Neighbouring SwedenNorway and Germany – where many Danish residents head on skiing and other holidays during the colder months – all have rules requiring winter tyres, meanwhile, meaning the practice is common in Denmark, not least for those who may need to take their cars over the border.

Most people switch back to summer tyres at Easter, which this year fell on April 17th. But the week leading up to Easter was cold for the time of year with some frosts in the mornings, so some car owners may have held out a little longer.

More about the practice of using winter and summer tyres in Denmark can be found in this article.

Public holidays

Following on from Easter, we’re still in boom season for public holidays in Denmark.

Great Prayer Day or Store Bededag gives a long weekend starting Friday May 13th, while Ascension Day, Kristi Himmelfartsdag in Danish, is less than two weeks later on Thursday May 26th.

Many Danes take the Friday after Ascension Day as annual leave, giving them a four-day weekend at the cost of only one day of leave.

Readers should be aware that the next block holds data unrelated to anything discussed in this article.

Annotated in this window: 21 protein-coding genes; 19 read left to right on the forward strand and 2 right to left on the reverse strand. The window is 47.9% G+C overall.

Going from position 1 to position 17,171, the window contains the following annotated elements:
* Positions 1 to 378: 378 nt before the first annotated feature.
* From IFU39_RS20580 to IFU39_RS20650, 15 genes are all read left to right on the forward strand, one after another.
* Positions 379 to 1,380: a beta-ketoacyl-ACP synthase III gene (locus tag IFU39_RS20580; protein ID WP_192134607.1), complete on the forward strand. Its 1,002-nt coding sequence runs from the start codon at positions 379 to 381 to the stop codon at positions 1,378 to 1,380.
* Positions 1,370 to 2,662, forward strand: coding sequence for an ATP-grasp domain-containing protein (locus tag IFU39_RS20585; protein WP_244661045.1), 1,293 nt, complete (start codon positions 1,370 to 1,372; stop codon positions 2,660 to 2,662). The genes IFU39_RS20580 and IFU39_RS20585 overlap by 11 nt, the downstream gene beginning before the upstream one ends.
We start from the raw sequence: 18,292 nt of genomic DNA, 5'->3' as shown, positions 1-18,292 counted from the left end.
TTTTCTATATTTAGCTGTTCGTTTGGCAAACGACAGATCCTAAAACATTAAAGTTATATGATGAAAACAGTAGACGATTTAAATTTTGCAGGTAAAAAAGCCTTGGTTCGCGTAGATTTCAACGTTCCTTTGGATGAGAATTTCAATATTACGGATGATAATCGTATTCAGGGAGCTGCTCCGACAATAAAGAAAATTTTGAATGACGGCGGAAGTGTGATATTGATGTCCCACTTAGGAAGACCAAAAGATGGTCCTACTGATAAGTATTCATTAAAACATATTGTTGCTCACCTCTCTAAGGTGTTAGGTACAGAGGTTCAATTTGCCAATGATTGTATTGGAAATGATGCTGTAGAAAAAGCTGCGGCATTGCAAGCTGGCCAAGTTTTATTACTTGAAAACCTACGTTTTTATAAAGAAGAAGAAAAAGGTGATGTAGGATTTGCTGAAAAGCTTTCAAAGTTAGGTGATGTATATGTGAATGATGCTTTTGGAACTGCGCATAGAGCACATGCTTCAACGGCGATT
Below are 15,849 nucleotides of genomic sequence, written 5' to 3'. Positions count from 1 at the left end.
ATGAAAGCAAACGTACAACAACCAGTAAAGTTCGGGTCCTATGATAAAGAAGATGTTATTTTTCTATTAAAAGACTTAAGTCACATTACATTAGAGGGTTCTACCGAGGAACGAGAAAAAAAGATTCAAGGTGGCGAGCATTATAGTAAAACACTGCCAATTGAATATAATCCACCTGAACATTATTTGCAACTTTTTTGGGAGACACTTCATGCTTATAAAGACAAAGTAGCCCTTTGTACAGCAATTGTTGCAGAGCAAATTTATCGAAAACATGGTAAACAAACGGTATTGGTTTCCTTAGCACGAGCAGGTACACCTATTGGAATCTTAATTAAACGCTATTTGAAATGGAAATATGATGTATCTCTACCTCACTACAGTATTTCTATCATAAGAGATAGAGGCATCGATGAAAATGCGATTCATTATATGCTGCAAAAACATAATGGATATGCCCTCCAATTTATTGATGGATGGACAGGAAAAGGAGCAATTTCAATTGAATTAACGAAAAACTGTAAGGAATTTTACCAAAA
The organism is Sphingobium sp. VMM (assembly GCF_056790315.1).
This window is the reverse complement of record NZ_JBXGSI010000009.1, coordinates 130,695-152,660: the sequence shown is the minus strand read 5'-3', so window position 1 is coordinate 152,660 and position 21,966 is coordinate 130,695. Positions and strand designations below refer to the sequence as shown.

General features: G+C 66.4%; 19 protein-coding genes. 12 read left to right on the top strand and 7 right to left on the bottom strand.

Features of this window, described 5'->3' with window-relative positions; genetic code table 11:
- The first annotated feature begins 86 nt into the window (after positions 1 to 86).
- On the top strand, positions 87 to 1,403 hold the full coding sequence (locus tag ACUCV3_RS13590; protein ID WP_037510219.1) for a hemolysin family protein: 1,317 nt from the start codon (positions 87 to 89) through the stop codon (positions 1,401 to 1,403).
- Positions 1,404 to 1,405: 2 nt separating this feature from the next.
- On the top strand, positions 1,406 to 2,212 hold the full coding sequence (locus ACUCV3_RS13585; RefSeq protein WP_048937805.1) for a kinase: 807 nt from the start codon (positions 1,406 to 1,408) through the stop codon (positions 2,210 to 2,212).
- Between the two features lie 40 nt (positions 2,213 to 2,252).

READ ALSO: What public holidays does Denmark have in 2022?

Look out for extension of border controls

Temporary border controls in place in Denmark since 2016 are currently scheduled to expire on May 11th but will be extended if past practice is basis for prediction.

First introduced in January 2016 in response to the European refugee crisis of late 2015, Denmark’s border controls have remained in place since through regular extensions. The checks generally consist of spot checks at border crossing.

EU countries which are part of the Schengen agreement, like Denmark, are permitted to introduce border controls if these are deemed necessary to protect internal security. The Danish government cited the treat of Islamist terrorism and organised crime in its justification for retaining the controls when they were most recently extended in October.